John Paul II paid more visits to Mexico (five) than to any other country save Poland. He also took administrative decisions and symbolic positions toward stamping out the Marxian politicization there of the clergy and Catholic doctrine. He suspended and then replaced the weak and ailing General of the Jesuits with theologically sound appointees, banned clergy participation in politics, and, during his 1983 trip to Central America, he publicly discredited the Marxist Sandinista priests of Nicaragua. He continued that policy to the end of his days, with the result that, today, liberation theology has lost favor throughout Latin America. This may have come too late and the damage to the Church too great to be undone: the area where the Church lost credibility, prestige, and membership at the expense of fast-growing Evangelical groups overlaps almost exactly with those of past influence of “liberation theology” (Guatemala, Brazil, Peru). But the Pope at least stanched the hemorrhage.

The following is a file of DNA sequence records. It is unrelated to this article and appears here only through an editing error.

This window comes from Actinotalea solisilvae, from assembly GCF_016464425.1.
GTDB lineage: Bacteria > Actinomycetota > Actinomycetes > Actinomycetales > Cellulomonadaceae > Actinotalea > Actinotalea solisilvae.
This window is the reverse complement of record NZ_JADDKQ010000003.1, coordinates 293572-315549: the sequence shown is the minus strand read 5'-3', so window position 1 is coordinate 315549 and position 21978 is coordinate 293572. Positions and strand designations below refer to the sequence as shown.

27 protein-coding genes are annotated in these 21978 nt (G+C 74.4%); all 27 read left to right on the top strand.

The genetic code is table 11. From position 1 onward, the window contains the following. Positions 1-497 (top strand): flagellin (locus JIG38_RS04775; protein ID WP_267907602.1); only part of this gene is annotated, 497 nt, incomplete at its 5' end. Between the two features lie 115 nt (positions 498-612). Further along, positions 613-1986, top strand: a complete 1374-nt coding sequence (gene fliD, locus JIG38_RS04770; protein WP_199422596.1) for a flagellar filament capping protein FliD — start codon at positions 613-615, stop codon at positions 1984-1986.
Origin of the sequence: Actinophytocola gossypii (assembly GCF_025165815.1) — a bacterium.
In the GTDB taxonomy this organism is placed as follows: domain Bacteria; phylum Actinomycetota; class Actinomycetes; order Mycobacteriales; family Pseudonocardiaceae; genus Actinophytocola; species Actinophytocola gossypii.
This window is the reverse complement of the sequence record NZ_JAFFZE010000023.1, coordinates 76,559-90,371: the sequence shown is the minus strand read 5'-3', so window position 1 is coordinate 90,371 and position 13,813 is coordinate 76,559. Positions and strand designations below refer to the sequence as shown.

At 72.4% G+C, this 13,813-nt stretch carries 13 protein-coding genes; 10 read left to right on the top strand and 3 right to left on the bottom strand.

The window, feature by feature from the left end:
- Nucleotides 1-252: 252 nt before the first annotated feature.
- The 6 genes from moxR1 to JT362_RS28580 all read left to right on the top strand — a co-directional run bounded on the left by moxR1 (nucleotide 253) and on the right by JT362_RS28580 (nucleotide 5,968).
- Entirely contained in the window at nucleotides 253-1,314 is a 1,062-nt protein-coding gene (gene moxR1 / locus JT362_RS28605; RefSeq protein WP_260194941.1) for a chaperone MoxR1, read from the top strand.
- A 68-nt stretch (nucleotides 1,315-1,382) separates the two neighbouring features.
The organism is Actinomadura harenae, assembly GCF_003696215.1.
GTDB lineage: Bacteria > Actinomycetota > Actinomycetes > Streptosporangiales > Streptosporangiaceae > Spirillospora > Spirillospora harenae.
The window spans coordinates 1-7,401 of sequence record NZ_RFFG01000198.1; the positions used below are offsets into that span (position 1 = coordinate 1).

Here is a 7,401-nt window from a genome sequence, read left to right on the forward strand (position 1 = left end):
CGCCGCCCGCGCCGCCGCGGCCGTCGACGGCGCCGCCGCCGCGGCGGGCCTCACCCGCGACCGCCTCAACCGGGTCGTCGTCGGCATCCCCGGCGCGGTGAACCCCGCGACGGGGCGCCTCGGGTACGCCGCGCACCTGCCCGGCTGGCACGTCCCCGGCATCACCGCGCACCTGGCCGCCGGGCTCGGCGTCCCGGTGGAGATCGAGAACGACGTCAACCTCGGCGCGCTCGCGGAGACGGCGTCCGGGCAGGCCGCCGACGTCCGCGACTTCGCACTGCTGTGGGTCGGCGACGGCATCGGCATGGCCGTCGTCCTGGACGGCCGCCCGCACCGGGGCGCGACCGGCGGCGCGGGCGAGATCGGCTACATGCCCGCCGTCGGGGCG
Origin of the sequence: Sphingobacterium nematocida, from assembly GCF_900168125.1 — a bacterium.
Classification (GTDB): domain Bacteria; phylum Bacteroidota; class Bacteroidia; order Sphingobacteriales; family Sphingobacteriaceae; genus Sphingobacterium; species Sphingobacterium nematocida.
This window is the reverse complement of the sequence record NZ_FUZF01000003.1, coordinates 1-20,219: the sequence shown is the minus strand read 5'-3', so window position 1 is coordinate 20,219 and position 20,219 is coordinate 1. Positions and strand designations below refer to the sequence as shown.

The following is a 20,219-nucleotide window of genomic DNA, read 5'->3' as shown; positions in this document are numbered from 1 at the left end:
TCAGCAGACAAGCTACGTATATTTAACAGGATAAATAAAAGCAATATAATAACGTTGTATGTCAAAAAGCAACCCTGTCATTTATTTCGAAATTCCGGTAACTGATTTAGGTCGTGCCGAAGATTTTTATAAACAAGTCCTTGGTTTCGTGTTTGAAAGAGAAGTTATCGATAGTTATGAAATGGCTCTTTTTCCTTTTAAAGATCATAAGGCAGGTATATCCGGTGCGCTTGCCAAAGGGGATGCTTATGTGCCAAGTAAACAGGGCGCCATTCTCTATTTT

Of his three most important cardinal appointments in the region, two—Miguel Obando y Bravo (elevated in 1985) of Nicaragua and Jaime Ortega y Alamino of Cuba (elevated in 1994)—were significant politically and the other, Juan Luis Cipriani Thorne of Peru (elevated in 2001) theologically. Cardinal Obando was the most prominent and effective critic of the Sandinista regime. He could not be silenced or deported as the regime did with other outspoken priests, and his appointment was clearly intended to allow him to play a role similar to that of Cardinal Wyszynski in communist Poland, as the bearer of truth against an atheist and anti-democratic regime. Cardinal Ortega’s appointment and role in Castro’s Cuba was also intended to strengthen the position of the Church, in which it succeeded, in that the Church is now by far the most independent institution on the island—a position that was strengthened by the Pope’s 1998 visit to Cuba. In Peru, on the other hand, where liberation theology was strongly implanted, Pope John Paul II’s Vatican took the radical step of appointing, for the first time ever, a member of the ultra-conservative Opus Dei organization as Primate. Cardinal Cipriani is a consistent critic of those human rights organizations whose leftist bias is obvious and far from democratic, and he still faces opposition from some progressive members of the clergy. But his very appointment was as clear a signal as possible of the Pope’s understanding of liberation theology’s nature and the spiritual and political challenge it posed.